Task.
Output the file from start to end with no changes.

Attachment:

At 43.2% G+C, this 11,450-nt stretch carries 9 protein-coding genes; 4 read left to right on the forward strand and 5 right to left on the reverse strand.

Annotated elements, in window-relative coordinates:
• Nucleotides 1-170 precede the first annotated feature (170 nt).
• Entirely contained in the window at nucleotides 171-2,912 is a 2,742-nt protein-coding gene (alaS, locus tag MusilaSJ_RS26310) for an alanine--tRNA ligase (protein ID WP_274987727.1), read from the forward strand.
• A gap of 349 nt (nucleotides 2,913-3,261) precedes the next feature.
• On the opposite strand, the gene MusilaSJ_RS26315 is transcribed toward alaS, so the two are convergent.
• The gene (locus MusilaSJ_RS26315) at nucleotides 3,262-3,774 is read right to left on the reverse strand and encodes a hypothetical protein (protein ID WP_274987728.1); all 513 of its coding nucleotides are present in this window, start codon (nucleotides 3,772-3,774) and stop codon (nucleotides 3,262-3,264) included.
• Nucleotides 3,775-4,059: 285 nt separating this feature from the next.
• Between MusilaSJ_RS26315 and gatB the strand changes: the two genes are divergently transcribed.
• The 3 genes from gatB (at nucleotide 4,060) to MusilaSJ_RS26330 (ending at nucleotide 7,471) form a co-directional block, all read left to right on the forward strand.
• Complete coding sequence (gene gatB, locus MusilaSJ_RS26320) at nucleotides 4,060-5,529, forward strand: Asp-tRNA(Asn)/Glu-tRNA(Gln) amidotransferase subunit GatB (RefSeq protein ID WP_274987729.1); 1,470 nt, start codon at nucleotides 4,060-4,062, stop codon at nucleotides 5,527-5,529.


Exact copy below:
At 43.2% G+C, this 11,450-nt stretch carries 9 protein-coding genes; 4 read left to right on the forward strand and 5 right to left on the reverse strand.

Annotated elements, in window-relative coordinates:
• Nucleotides 1-170 precede the first annotated feature (170 nt).
• Entirely contained in the window at nucleotides 171-2,912 is a 2,742-nt protein-coding gene (alaS, locus tag MusilaSJ_RS26310) for an alanine--tRNA ligase (protein ID WP_274987727.1), read from the forward strand.
• A gap of 349 nt (nucleotides 2,913-3,261) precedes the next feature.
• On the opposite strand, the gene MusilaSJ_RS26315 is transcribed toward alaS, so the two are convergent.
• The gene (locus MusilaSJ_RS26315) at nucleotides 3,262-3,774 is read right to left on the reverse strand and encodes a hypothetical protein (protein ID WP_274987728.1); all 513 of its coding nucleotides are present in this window, start codon (nucleotides 3,772-3,774) and stop codon (nucleotides 3,262-3,264) included.
• Nucleotides 3,775-4,059: 285 nt separating this feature from the next.
• Between MusilaSJ_RS26315 and gatB the strand changes: the two genes are divergently transcribed.
• The 3 genes from gatB (at nucleotide 4,060) to MusilaSJ_RS26330 (ending at nucleotide 7,471) form a co-directional block, all read left to right on the forward strand.
• Complete coding sequence (gene gatB, locus MusilaSJ_RS26320) at nucleotides 4,060-5,529, forward strand: Asp-tRNA(Asn)/Glu-tRNA(Gln) amidotransferase subunit GatB (RefSeq protein ID WP_274987729.1); 1,470 nt, start codon at nucleotides 4,060-4,062, stop codon at nucleotides 5,527-5,529.